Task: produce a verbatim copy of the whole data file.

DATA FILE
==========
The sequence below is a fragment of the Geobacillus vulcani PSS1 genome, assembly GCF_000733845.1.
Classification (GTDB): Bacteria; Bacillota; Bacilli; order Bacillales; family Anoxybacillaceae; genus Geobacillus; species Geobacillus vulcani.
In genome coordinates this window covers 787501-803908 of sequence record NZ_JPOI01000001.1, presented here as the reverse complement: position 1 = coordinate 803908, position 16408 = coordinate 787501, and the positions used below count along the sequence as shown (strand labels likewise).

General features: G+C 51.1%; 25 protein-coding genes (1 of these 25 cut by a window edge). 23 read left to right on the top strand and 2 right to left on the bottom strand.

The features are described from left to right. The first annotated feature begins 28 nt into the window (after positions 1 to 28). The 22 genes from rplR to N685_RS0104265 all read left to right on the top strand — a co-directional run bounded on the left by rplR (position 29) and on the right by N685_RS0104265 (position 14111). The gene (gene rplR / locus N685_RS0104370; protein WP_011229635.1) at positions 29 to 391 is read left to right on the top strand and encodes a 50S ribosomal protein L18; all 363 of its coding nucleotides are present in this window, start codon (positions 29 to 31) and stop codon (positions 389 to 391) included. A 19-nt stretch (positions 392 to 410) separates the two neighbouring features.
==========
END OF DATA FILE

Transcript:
The sequence below is a fragment of the Geobacillus vulcani PSS1 genome, assembly GCF_000733845.1.
Classification (GTDB): Bacteria; Bacillota; Bacilli; order Bacillales; family Anoxybacillaceae; genus Geobacillus; species Geobacillus vulcani.
In genome coordinates this window covers 787501-803908 of sequence record NZ_JPOI01000001.1, presented here as the reverse complement: position 1 = coordinate 803908, position 16408 = coordinate 787501, and the positions used below count along the sequence as shown (strand labels likewise).

General features: G+C 51.1%; 25 protein-coding genes (1 of these 25 cut by a window edge). 23 read left to right on the top strand and 2 right to left on the bottom strand.

The features are described from left to right. The first annotated feature begins 28 nt into the window (after positions 1 to 28). The 22 genes from rplR to N685_RS0104265 all read left to right on the top strand — a co-directional run bounded on the left by rplR (position 29) and on the right by N685_RS0104265 (position 14111). The gene (gene rplR / locus N685_RS0104370; protein WP_011229635.1) at positions 29 to 391 is read left to right on the top strand and encodes a 50S ribosomal protein L18; all 363 of its coding nucleotides are present in this window, start codon (positions 29 to 31) and stop codon (positions 389 to 391) included. A 19-nt stretch (positions 392 to 410) separates the two neighbouring features.